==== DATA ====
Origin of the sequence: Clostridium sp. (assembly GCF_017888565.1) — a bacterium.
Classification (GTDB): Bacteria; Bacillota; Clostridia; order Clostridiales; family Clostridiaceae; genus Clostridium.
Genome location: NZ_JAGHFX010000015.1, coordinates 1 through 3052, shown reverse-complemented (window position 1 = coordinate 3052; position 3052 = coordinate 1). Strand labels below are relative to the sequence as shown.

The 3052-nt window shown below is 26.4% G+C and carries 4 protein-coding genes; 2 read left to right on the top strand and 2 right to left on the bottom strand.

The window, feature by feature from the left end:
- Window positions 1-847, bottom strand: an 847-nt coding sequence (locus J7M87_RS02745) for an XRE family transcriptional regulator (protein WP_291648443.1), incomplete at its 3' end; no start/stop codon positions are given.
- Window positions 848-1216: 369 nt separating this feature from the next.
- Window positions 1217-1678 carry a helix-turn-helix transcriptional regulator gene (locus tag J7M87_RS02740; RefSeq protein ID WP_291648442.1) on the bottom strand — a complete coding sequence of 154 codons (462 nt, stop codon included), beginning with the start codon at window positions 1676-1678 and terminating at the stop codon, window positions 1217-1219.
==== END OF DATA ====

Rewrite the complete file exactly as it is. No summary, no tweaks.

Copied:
Origin of the sequence: Clostridium sp. (assembly GCF_017888565.1) — a bacterium.
Classification (GTDB): Bacteria; Bacillota; Clostridia; order Clostridiales; family Clostridiaceae; genus Clostridium.
Genome location: NZ_JAGHFX010000015.1, coordinates 1 through 3052, shown reverse-complemented (window position 1 = coordinate 3052; position 3052 = coordinate 1). Strand labels below are relative to the sequence as shown.

The 3052-nt window shown below is 26.4% G+C and carries 4 protein-coding genes; 2 read left to right on the top strand and 2 right to left on the bottom strand.

The window, feature by feature from the left end:
- Window positions 1-847, bottom strand: an 847-nt coding sequence (locus J7M87_RS02745) for an XRE family transcriptional regulator (protein WP_291648443.1), incomplete at its 3' end; no start/stop codon positions are given.
- Window positions 848-1216: 369 nt separating this feature from the next.
- Window positions 1217-1678 carry a helix-turn-helix transcriptional regulator gene (locus tag J7M87_RS02740; RefSeq protein ID WP_291648442.1) on the bottom strand — a complete coding sequence of 154 codons (462 nt, stop codon included), beginning with the start codon at window positions 1676-1678 and terminating at the stop codon, window positions 1217-1219.